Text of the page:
We ended the roundtable with a reminder that behind all the research being carried out there are human stories which should not be forgotten, which is especially important to us as we see ourselves as representing the DMD Community. This was made possible based on the personal stories of rare disease diagnosis and siblings’ experience provided by Sheonad MacFarlane the Chair of MD UK’s Scottish Council and our very own Angela Stringer.

Sheonad MacFarlane spoke passionately about her experience as the parent of two girls, the youngest of whom Eilidh has Spinal Muscular Atrophy type 2 meaning she has been in a wheelchair since she was 18 months old. She spoke movingly of how when she was first given the diagnosis, there was a moment when she grieved for the life her daughter would not have, rather than the life she would lead. Sheonad then went on to talk about the importance of retaining a positive attitude.

She also highlighted that it is often the siblings who suffer a lot and yet too often this suffering is ignored. Due to Eilidh’s condition she is restricted in the time she can spend with her eldest daughter and siblings often end up becoming young carers even though they may not realise this.

Angela Stringer then provided a deeply personal insight into her son Jonathan who recently died at the age of 28. She told us that when she first heard he had DMD. it was like her world had come crashing down, but she made herself go out and see friends and family. She learned who her real friends were as they went out of the way to ensure her son Jonathan was able to see as many of his friends as possible.  She was also keen to stress how Jonathan had lived a fulfilling life for 28 years and showed that those living with DMD can live a life full of joy.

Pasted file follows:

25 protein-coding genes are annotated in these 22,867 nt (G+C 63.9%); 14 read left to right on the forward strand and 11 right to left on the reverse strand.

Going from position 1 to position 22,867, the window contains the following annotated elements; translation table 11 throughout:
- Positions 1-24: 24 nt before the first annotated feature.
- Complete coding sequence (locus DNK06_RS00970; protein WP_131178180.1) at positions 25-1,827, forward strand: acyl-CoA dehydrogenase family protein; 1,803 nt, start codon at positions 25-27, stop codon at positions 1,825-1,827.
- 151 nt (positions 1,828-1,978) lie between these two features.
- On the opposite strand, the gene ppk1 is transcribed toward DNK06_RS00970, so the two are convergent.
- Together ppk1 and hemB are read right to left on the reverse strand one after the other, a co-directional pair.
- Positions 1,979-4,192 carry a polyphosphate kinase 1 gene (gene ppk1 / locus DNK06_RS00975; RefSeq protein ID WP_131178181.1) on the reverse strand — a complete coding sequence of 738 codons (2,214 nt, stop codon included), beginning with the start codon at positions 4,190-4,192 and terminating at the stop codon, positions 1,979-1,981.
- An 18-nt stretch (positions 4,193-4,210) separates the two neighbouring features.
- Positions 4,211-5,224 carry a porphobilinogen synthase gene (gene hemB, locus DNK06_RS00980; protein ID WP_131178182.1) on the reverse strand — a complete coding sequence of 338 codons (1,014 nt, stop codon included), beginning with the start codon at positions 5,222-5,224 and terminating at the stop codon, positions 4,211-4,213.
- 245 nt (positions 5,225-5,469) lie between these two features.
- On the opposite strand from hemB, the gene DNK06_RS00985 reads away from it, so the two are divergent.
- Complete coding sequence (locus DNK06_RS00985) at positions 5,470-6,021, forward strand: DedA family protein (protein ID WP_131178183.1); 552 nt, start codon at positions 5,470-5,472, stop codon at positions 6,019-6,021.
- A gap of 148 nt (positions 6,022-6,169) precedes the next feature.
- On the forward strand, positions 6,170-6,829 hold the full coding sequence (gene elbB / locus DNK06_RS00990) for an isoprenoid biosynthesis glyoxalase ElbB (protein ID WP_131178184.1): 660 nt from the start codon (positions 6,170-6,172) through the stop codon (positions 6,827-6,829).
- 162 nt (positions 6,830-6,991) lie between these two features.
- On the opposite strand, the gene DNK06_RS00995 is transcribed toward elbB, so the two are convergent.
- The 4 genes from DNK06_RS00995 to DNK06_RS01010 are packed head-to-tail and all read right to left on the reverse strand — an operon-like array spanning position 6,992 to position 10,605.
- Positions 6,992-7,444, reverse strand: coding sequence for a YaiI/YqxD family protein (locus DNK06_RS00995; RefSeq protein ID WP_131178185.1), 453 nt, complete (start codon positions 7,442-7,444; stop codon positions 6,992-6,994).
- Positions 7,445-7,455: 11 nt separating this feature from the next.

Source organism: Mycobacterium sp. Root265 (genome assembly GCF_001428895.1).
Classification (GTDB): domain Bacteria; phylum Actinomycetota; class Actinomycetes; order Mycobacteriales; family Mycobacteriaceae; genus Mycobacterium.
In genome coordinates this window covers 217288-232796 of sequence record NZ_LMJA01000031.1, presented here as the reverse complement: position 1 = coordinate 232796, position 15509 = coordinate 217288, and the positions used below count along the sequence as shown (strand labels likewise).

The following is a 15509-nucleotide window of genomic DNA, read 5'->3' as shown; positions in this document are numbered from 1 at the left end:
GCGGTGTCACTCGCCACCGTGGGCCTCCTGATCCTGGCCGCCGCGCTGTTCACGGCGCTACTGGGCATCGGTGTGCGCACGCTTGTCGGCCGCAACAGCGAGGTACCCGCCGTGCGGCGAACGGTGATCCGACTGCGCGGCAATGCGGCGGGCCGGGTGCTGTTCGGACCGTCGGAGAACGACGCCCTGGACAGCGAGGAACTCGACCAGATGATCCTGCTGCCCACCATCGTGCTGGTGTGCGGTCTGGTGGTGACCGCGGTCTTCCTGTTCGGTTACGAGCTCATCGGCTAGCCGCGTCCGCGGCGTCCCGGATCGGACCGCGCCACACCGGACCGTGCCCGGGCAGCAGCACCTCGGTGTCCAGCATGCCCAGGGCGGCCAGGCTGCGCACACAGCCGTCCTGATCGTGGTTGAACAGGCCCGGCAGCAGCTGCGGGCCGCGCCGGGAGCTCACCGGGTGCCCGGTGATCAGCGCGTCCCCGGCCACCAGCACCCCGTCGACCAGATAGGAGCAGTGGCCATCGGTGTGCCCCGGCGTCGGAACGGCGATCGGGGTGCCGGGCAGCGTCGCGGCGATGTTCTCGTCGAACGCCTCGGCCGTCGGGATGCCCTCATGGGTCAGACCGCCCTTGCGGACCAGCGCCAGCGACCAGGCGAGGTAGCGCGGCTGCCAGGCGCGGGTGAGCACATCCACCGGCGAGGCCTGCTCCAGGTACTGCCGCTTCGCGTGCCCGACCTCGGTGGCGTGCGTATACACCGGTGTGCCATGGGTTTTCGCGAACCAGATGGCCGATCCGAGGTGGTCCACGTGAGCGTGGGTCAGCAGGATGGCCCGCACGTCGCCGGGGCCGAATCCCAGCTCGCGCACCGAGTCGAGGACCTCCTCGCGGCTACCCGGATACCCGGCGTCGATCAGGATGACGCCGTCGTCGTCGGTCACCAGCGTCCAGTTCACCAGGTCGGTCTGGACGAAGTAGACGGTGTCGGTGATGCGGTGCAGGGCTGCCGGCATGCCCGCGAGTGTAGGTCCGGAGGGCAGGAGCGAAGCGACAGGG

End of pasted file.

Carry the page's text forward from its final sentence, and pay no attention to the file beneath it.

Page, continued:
The roundtable ended with a range of questions from the audience which included the need  to ensure DMD is diagnosed earlier and that it would be helpful to have one place which contains all the information they require for looking after their sons and ensuring they have access to the best treatments available.

Gary Fegan, whose son Cormac has access to Translarna due to funding provided by NHS Lothian said:

“The regional round table isn’t just a Duchenne muscular dystrophy information session, it provides a valuable opportunity to meet with other families and hear from those who indirectly impact how Duchenne is managed. From the children’s charities or government ministers it’s an invaluable afternoon. Being able to interact and socialise with the Action Duchenne team is a real bonus as well as being enjoyable too.”

Everyone at Action Duchenne would like to thank all those that participated in the day, particularly our speakers.

The presentations from all the speakers from the Scottish roundtable meeting of 7 February 2017 can be found here.

Glossary of terms

Action Duchenne  - AD

Muscular Dystrophy UK - MD UK 

Duchenne muscular dystrophy – DMD

SMN – Scottish Muscle Network

CSO – Chief Scientific Office

CHAS  – Children’s Hospice Association Scotland